From a country that until recently was considered one of the most prosperous in terms of the epidemiological situation, Italy, like Spain and France, is again moving into the category of “dangerous”. The growth of new infections, however, is not as rapid as that of neighbors, but quite noticeable. Even before October 10, it was possible to keep the daily increase within 2 thousand cases, but the threshold of 6 thousand has already been overcome. The number of new infected will increase, there is no doubt about it.

Six Dwarfs of Snow White

The Italian government has just adopted a new order, in which for the first time since the end of May, when the quarantine ended, restrictive measures are not lifted, but introduced. Among them: the end of team games for non-professional athletes, limiting the opening hours of drinking establishments in the evening, reducing the number of people invited to family ceremonies such as weddings, christenings and funerals to 30 people. While gyms, swimming pools and schools are open, the authorities assure that they will not switch to remote training again, as well as will not introduce a new nationwide total quarantine. The country simply cannot afford it, either from an economic or social point of view.

As in the entire period of the pandemic, certain decisions of the authorities are criticized and met with outright irony. So, many jokes were generated by the recommendation not to invite more than six guests. Images from “Snow White” immediately appeared on the Internet, where she kicks out the seventh dwarf. On the reproduction of the fresco “The Last Supper” two policemen were added to write out fines for the apostles, who are exactly twice the recommended number of participants in the feast.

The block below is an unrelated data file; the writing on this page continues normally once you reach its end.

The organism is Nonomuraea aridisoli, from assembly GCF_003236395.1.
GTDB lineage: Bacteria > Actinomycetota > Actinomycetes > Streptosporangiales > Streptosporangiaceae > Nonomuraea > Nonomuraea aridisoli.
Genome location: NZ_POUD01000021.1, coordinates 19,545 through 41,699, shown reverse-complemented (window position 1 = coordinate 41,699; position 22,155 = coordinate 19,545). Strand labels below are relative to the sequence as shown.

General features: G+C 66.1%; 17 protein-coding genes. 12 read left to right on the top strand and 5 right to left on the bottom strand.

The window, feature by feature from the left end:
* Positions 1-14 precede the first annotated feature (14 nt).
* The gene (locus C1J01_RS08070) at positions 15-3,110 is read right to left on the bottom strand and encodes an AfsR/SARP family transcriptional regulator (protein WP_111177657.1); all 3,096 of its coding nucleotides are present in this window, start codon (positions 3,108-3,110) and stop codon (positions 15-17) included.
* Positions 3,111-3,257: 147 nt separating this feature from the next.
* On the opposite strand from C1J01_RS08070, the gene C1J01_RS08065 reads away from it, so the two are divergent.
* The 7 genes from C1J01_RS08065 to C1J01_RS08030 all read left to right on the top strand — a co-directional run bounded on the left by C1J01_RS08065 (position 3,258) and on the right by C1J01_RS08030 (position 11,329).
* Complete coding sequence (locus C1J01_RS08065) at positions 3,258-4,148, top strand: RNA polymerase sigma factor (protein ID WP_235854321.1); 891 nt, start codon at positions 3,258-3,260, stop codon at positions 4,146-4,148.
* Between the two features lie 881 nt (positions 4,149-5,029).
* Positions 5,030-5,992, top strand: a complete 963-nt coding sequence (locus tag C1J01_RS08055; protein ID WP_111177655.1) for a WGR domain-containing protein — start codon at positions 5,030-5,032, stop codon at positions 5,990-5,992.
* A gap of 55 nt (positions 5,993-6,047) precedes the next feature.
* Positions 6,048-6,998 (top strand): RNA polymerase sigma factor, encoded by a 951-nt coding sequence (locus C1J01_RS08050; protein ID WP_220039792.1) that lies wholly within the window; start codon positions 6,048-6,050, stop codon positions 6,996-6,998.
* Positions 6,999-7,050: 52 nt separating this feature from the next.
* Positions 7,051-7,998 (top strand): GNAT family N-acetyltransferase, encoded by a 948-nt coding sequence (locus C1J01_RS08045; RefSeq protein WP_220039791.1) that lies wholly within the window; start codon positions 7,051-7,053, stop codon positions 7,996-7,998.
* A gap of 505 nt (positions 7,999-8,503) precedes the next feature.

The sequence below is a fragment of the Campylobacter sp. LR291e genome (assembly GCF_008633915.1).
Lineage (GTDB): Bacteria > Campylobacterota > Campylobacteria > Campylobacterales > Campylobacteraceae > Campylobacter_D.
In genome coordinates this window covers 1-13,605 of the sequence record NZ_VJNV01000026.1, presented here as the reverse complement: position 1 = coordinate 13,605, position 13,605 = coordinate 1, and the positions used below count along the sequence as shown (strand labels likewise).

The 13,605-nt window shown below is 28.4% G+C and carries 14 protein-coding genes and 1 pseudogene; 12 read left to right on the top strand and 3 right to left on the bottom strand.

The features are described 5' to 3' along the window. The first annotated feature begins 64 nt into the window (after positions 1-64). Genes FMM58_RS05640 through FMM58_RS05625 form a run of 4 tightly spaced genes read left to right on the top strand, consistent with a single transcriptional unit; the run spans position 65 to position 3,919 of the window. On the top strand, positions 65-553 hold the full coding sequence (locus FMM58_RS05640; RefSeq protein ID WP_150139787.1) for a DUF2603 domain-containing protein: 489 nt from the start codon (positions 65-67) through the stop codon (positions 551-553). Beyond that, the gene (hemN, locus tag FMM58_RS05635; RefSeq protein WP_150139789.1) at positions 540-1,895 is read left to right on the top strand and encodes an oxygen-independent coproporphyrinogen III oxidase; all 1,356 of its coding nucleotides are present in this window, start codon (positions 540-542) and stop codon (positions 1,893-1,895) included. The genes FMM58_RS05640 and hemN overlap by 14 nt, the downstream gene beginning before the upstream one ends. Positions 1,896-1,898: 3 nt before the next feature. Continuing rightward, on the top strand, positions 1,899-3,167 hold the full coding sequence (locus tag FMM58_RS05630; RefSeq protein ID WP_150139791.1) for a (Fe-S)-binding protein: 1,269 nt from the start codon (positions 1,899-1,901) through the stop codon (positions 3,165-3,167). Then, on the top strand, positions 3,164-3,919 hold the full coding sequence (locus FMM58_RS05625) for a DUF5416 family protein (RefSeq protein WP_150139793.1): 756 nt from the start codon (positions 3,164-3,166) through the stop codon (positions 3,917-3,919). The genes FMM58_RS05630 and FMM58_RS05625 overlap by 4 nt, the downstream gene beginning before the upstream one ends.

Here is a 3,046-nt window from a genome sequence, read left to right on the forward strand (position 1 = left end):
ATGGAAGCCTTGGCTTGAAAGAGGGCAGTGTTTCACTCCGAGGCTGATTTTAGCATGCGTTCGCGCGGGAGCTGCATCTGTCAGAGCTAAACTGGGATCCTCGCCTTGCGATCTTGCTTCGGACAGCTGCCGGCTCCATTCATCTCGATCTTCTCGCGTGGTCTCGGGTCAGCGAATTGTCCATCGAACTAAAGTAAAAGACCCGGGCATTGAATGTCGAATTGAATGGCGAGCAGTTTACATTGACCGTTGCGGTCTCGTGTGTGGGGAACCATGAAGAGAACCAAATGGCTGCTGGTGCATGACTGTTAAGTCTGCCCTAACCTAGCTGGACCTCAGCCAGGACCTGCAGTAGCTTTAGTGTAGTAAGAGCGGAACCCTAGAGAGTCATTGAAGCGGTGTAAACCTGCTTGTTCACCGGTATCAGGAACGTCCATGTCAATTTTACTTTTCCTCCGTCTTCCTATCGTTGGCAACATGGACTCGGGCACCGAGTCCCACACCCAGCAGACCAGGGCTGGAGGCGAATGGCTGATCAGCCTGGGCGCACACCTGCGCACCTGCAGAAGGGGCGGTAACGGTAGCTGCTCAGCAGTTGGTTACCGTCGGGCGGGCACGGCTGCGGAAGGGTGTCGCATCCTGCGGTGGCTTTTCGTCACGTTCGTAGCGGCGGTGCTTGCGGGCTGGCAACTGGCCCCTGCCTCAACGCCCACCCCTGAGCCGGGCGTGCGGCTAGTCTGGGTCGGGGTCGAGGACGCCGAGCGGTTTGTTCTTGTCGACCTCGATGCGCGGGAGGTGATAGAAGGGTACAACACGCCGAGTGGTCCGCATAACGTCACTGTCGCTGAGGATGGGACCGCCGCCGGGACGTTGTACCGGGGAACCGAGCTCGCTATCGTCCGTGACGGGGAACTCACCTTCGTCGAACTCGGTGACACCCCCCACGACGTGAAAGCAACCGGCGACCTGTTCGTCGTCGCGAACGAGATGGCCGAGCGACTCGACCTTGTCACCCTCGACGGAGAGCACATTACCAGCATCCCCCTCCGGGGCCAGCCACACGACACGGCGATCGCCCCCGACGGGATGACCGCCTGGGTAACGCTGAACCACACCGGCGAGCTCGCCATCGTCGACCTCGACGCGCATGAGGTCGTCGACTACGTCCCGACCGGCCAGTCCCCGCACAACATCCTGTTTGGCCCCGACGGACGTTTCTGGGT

Against this background, Prime Minister Giuseppe Conte assured that the country will not turn into a police state and no one intends to send law enforcement officers to control private apartments. At the same time, he also strongly recommends not to disdain masks even at home – almost 70% of new infections occur in the bosom of family and friendly companies. At the same time, many pay attention to the problem of crowded public transport in large cities. And no one is in a hurry to solve it.

Summer “calm”

The second wave has been frightening for a long time, and it would be naive to believe that it could have been avoided. Its offensive, nevertheless quite unexpected, only exacerbated the issue of the summer “lull”. Why did the virus suddenly recede, give a break? The most obvious answer is quarantine. In Italy, it was introduced in early March and lasted until the second half of May. As the experience of the country, the first victim of a pandemic in Europe, has shown, there is no more effective means of countering the spread of coronavirus than self-isolation. In March, the Italians were seriously scared and for the most part obeyed the orders of the authorities. Despite the widespread stereotype about the indiscipline of the southern peoples, Italians – and the pandemic has demonstrated this once again – are quite manageable and led people.